Avinguda del Alcalde Elosegui No. 273, 20015 Donostia-San Sebastian, Spain
Tel: +34 943 278 465
Three Michelin stars, San Pellegrino's 8th best restaurant in the world in 2012 and chef Elena Arzak winning best female chef in the same year; Arzak has the credentials to be regarded one of Europe's top restaurants. Chef Elena runs the kitchen together with her legendary father, Juan Mari Arzak, in a two-storey tavern along a busy main road in San Sebastian. The day we were there was also the last of the week-long Gastronomika held in the same town, an event which celebrated some of the best chefs in the world, and given the crowd of foodies in San Sebastian that week, expectations were high when we scored a reservation here. It was set up to be one of our best meals ever.
Except that it wasn't. The dining room was nice and the table settings and service were as impeccable as can be expected from an establishment of such standing, but it was to be probably our most disappointing meal during our 2 week trip in Spain.
The wine we picked for the dinner was a 1998 Grand Reserva La Rioja Alta, which was supposedly the more premium version of the 2001 Vina Ardenza Reservav (which we had at Sant Celoni a week before). But the 2001 being the better vintage, we actually preferred the latter.
Gooseberry with coconut. Kabraroka pudding with kataifi. Chorizo with tonic, and corn, figs and black pudding: The meal started very well. In particular, of the amuse bouche, the kabraroka (a kind of fish) wrapped in a vermicelli-like pastry was excellent.
Marinated sardines with strawberry: The appetizers continued to impress, in this case, the tartness of the strawberries proved an interesting balance to the fishiness of the sardines.
Cromlech with onion, coffee and tea: The next course was a crispy cromlech (a kind of monolith which had the texture of deepfried wonton skin) filled with onion confit with a dash of coffee and tea powder, which was very good.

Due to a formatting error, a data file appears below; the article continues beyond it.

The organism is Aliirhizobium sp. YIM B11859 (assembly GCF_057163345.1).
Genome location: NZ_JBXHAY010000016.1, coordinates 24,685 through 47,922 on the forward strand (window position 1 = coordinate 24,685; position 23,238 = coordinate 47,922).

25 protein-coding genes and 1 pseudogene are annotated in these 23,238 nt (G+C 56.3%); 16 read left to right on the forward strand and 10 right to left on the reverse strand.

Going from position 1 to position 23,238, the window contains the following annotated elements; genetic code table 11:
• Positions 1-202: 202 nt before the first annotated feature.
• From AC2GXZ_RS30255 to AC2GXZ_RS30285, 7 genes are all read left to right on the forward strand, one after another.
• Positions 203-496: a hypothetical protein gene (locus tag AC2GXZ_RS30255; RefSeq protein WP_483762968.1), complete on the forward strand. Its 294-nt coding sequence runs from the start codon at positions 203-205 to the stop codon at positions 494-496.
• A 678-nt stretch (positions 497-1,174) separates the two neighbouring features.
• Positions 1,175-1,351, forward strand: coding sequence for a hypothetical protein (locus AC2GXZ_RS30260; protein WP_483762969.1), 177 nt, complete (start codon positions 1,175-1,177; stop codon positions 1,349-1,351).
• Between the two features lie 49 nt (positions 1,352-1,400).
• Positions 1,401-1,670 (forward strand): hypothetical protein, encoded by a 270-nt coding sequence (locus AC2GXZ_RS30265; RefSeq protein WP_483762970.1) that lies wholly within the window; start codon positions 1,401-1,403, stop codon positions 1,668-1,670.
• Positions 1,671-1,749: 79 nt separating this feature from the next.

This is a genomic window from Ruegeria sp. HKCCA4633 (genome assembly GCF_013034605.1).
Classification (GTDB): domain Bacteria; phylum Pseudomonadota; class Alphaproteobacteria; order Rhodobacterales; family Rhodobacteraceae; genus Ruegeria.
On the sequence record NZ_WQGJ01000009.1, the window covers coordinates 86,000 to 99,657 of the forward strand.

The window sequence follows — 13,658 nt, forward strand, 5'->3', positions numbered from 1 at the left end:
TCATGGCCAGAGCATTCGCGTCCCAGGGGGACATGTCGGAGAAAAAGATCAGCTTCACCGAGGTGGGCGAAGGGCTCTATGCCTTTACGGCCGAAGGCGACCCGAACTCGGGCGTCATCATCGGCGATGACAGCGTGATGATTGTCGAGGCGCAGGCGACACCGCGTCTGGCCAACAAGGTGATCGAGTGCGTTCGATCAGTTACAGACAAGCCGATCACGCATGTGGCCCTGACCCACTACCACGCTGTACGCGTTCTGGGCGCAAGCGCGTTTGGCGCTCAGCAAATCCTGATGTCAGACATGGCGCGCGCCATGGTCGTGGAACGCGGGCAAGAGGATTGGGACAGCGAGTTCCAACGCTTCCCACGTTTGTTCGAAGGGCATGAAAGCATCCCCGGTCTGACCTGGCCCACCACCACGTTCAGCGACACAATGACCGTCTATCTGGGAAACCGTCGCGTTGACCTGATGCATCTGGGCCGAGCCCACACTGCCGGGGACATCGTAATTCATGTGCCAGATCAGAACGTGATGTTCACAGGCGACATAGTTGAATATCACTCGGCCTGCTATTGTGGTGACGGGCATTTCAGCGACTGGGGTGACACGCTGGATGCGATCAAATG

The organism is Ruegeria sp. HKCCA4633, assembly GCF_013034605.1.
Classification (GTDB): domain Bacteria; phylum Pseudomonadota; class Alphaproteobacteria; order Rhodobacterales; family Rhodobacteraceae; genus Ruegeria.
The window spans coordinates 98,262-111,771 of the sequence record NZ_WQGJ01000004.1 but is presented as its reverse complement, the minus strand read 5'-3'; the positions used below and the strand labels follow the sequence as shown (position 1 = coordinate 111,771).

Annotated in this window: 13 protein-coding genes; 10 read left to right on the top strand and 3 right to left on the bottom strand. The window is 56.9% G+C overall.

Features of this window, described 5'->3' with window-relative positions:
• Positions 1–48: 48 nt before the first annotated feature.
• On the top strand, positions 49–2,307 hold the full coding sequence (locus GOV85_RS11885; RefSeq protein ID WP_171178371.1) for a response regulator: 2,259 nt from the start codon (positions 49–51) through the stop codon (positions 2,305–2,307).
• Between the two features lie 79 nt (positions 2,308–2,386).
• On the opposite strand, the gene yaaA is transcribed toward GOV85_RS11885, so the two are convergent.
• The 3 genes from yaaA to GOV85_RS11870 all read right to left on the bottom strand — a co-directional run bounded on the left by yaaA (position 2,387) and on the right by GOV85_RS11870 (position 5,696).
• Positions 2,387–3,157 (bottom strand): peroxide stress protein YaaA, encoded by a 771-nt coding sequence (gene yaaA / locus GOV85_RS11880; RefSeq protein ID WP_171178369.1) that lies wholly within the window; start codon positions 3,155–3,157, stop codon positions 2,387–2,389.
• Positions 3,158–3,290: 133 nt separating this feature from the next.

Hemp's mustard and lobster, tapioca salad with citrus: We thought the lobster portions in this dish were too small to really make much of an impact. The mustard seed crackers were interesting but otherwise the dish fell flat.
Pork fat and physalis: We were not impressed with this dish, which essentially was bacon and petals of a flower.
Dusted egg and mussel: This was one of the rare dishes which turned out very well. It was a poached egg and a mussel flavoured with various different powdered herbs.
Pigeon with anthocyanin: The pigeon breast garnished with a variety of colourful pigments was pretty good.
Pigeon leg and hibiscus pudding: The pigeon leg on the other hand was rather forgettable.
Roots, fruits and seeds: A puzzling dessert made of a mousse and globules of liquid fruit and with flavoured rice crispies sprinkled over them.
Pistachio and beetroot stone: This was also disappointing. The bread/cake was hard and the pistachios tasted too salty.
Golden footprint and ladybird: This looked nice but we retained no impression of this dessert.
We didn't touch the petit fours.
Impressions: We were bewildered by our meal at Arzak. Despite the presence of both Chefs Juan Mari and Elena, the food was oddly inconsistent and we found ourselves adversely distracted by the unnecessary props and gimmicks used to accompany the food. There was nothing really blatantly wrong with our meal, it was just that somehow we could not grasp many of the ideas and flavours which the chefs were trying to impress upon us, and though service was very good and we enjoyed our wines, the meal was rather anti-climatic (especially given the standing of this restaurant and the cost of our meal).